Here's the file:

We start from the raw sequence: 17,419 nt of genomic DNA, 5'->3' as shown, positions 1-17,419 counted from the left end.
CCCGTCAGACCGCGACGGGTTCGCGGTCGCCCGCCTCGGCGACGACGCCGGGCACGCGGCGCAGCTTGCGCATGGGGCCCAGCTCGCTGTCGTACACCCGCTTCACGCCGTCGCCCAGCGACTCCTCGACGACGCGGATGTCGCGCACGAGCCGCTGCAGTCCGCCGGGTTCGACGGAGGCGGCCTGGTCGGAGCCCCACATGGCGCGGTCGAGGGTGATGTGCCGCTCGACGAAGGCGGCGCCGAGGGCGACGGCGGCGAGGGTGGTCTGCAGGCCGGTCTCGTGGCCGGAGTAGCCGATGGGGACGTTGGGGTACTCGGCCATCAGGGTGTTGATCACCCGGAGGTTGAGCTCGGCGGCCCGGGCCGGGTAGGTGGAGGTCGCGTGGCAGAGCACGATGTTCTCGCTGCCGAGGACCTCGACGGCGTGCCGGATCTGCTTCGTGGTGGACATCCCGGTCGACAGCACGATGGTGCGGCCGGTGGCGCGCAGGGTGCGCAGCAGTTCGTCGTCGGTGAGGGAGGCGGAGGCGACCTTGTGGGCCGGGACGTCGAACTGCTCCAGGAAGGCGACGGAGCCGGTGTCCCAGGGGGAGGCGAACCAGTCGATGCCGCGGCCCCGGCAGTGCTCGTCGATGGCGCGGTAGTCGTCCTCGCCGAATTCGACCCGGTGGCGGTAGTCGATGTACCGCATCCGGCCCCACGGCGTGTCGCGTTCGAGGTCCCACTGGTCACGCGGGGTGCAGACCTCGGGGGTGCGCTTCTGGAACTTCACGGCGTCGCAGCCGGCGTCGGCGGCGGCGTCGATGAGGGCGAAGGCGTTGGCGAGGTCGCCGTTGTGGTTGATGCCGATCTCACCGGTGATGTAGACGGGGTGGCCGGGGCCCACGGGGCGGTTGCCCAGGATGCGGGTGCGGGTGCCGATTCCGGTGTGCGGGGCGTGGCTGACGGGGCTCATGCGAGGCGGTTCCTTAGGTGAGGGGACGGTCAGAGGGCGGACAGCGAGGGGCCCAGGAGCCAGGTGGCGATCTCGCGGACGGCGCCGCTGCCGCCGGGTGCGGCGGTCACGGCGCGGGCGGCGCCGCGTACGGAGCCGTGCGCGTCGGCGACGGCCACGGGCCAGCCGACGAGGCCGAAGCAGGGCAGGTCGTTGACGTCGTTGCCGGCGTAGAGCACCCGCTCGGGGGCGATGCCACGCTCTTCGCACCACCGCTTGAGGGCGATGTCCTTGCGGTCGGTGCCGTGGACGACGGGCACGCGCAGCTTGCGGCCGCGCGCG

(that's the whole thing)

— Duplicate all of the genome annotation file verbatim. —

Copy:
We start from the raw sequence: 17,419 nt of genomic DNA, 5'->3' as shown, positions 1-17,419 counted from the left end.
CCCGTCAGACCGCGACGGGTTCGCGGTCGCCCGCCTCGGCGACGACGCCGGGCACGCGGCGCAGCTTGCGCATGGGGCCCAGCTCGCTGTCGTACACCCGCTTCACGCCGTCGCCCAGCGACTCCTCGACGACGCGGATGTCGCGCACGAGCCGCTGCAGTCCGCCGGGTTCGACGGAGGCGGCCTGGTCGGAGCCCCACATGGCGCGGTCGAGGGTGATGTGCCGCTCGACGAAGGCGGCGCCGAGGGCGACGGCGGCGAGGGTGGTCTGCAGGCCGGTCTCGTGGCCGGAGTAGCCGATGGGGACGTTGGGGTACTCGGCCATCAGGGTGTTGATCACCCGGAGGTTGAGCTCGGCGGCCCGGGCCGGGTAGGTGGAGGTCGCGTGGCAGAGCACGATGTTCTCGCTGCCGAGGACCTCGACGGCGTGCCGGATCTGCTTCGTGGTGGACATCCCGGTCGACAGCACGATGGTGCGGCCGGTGGCGCGCAGGGTGCGCAGCAGTTCGTCGTCGGTGAGGGAGGCGGAGGCGACCTTGTGGGCCGGGACGTCGAACTGCTCCAGGAAGGCGACGGAGCCGGTGTCCCAGGGGGAGGCGAACCAGTCGATGCCGCGGCCCCGGCAGTGCTCGTCGATGGCGCGGTAGTCGTCCTCGCCGAATTCGACCCGGTGGCGGTAGTCGATGTACCGCATCCGGCCCCACGGCGTGTCGCGTTCGAGGTCCCACTGGTCACGCGGGGTGCAGACCTCGGGGGTGCGCTTCTGGAACTTCACGGCGTCGCAGCCGGCGTCGGCGGCGGCGTCGATGAGGGCGAAGGCGTTGGCGAGGTCGCCGTTGTGGTTGATGCCGATCTCACCGGTGATGTAGACGGGGTGGCCGGGGCCCACGGGGCGGTTGCCCAGGATGCGGGTGCGGGTGCCGATTCCGGTGTGCGGGGCGTGGCTGACGGGGCTCATGCGAGGCGGTTCCTTAGGTGAGGGGACGGTCAGAGGGCGGACAGCGAGGGGCCCAGGAGCCAGGTGGCGATCTCGCGGACGGCGCCGCTGCCGCCGGGTGCGGCGGTCACGGCGCGGGCGGCGCCGCGTACGGAGCCGTGCGCGTCGGCGACGGCCACGGGCCAGCCGACGAGGCCGAAGCAGGGCAGGTCGTTGACGTCGTTGCCGGCGTAGAGCACCCGCTCGGGGGCGATGCCACGCTCTTCGCACCACCGCTTGAGGGCGATGTCCTTGCGGTCGGTGCCGTGGACGACGGGCACGCGCAGCTTGCGGCCGCGCGCG